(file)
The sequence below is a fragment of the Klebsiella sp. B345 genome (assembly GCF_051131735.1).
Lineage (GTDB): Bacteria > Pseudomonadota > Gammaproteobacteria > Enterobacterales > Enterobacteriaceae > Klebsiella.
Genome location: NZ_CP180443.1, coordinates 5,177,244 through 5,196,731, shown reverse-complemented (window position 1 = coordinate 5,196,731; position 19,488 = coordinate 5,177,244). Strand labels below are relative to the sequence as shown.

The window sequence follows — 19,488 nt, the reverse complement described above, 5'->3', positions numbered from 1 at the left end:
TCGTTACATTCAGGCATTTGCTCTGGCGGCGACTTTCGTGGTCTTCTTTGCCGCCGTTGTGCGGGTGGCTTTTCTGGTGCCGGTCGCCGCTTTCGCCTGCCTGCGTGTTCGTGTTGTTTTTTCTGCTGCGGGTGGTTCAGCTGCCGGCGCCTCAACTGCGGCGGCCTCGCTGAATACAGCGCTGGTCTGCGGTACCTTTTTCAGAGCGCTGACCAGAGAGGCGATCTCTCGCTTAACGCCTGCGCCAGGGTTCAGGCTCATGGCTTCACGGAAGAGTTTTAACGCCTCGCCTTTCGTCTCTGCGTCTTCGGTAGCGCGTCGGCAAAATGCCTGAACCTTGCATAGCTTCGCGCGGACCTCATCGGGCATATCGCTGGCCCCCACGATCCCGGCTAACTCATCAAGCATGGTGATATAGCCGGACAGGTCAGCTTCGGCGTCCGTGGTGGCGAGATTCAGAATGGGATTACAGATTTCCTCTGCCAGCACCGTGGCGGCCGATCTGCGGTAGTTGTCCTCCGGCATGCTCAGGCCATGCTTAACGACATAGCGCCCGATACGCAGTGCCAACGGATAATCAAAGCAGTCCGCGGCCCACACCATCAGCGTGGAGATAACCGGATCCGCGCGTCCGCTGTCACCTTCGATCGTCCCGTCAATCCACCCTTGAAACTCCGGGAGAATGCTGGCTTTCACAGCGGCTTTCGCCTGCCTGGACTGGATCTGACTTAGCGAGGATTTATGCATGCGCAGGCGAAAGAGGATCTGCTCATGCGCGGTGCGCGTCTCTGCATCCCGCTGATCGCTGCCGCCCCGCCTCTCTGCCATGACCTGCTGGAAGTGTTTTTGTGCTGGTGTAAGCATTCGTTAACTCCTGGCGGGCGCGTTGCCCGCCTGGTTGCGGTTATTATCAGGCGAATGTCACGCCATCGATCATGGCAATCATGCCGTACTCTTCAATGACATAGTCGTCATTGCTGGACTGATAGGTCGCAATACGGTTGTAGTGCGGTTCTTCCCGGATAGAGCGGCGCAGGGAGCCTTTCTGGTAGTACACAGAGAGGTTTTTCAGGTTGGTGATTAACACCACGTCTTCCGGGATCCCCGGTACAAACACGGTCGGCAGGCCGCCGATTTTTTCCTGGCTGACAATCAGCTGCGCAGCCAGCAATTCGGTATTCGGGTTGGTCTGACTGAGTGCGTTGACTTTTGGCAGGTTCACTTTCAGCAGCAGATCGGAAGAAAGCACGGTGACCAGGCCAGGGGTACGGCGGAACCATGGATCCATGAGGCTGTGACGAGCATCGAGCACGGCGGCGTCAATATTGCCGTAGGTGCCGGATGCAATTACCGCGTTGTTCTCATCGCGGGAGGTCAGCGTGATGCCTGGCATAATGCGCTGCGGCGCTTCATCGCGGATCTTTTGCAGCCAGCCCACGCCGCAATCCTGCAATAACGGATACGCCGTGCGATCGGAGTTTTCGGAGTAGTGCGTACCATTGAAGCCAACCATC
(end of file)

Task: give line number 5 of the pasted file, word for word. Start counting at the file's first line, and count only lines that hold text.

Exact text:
TCGTTACATTCAGGCATTTGCTCTGGCGGCGACTTTCGTGGTCTTCTTTGCCGCCGTTGTGCGGGTGGCTTTTCTGGTGCCGGTCGCCGCTTTCGCCTGCCTGCGTGTTCGTGTTGTTTTTTCTGCTGCGGGTGGTTCAGCTGCCGGCGCCTCAACTGCGGCGGCCTCGCTGAATACAGCGCTGGTCTGCGGTACCTTTTTCAGAGCGCTGACCAGAGAGGCGATCTCTCGCTTAACGCCTGCGCCAGGGTTCAGGCTCATGGCTTCACGGAAGAGTTTTAACGCCTCGCCTTTCGTCTCTGCGTCTTCGGTAGCGCGTCGGCAAAATGCCTGAACCTTGCATAGCTTCGCGCGGACCTCATCGGGCATATCGCTGGCCCCCACGATCCCGGCTAACTCATCAAGCATGGTGATATAGCCGGACAGGTCAGCTTCGGCGTCCGTGGTGGCGAGATTCAGAATGGGATTACAGATTTCCTCTGCCAGCACCGTGGCGGCCGATCTGCGGTAGTTGTCCTCCGGCATGCTCAGGCCATGCTTAACGACATAGCGCCCGATACGCAGTGCCAACGGATAATCAAAGCAGTCCGCGGCCCACACCATCAGCGTGGAGATAACCGGATCCGCGCGTCCGCTGTCACCTTCGATCGTCCCGTCAATCCACCCTTGAAACTCCGGGAGAATGCTGGCTTTCACAGCGGCTTTCGCCTGCCTGGACTGGATCTGACTTAGCGAGGATTTATGCATGCGCAGGCGAAAGAGGATCTGCTCATGCGCGGTGCGCGTCTCTGCATCCCGCTGATCGCTGCCGCCCCGCCTCTCTGCCATGACCTGCTGGAAGTGTTTTTGTGCTGGTGTAAGCATTCGTTAACTCCTGGCGGGCGCGTTGCCCGCCTGGTTGCGGTTATTATCAGGCGAATGTCACGCCATCGATCATGGCAATCATGCCGTACTCTTCAATGACATAGTCGTCATTGCTGGACTGATAGGTCGCAATACGGTTGTAGTGCGGTTCTTCCCGGATAGAGCGGCGCAGGGAGCCTTTCTGGTAGTACACAGAGAGGTTTTTCAGGTTGGTGATTAACACCACGTCTTCCGGGATCCCCGGTACAAACACGGTCGGCAGGCCGCCGATTTTTTCCTGGCTGACAATCAGCTGCGCAGCCAGCAATTCGGTATTCGGGTTGGTCTGACTGAGTGCGTTGACTTTTGGCAGGTTCACTTTCAGCAGCAGATCGGAAGAAAGCACGGTGACCAGGCCAGGGGTACGGCGGAACCATGGATCCATGAGGCTGTGACGAGCATCGAGCACGGCGGCGTCAATATTGCCGTAGGTGCCGGATGCAATTACCGCGTTGTTCTCATCGCGGGAGGTCAGCGTGATGCCTGGCATAATGCGCTGCGGCGCTTCATCGCGGATCTTTTGCAGCCAGCCCACGCCGCAATCCTGCAATAACGGATACGCCGTGCGATCGGAGTTTTCGGAGTAGTGCGTACCATTGAAGCCAACCATC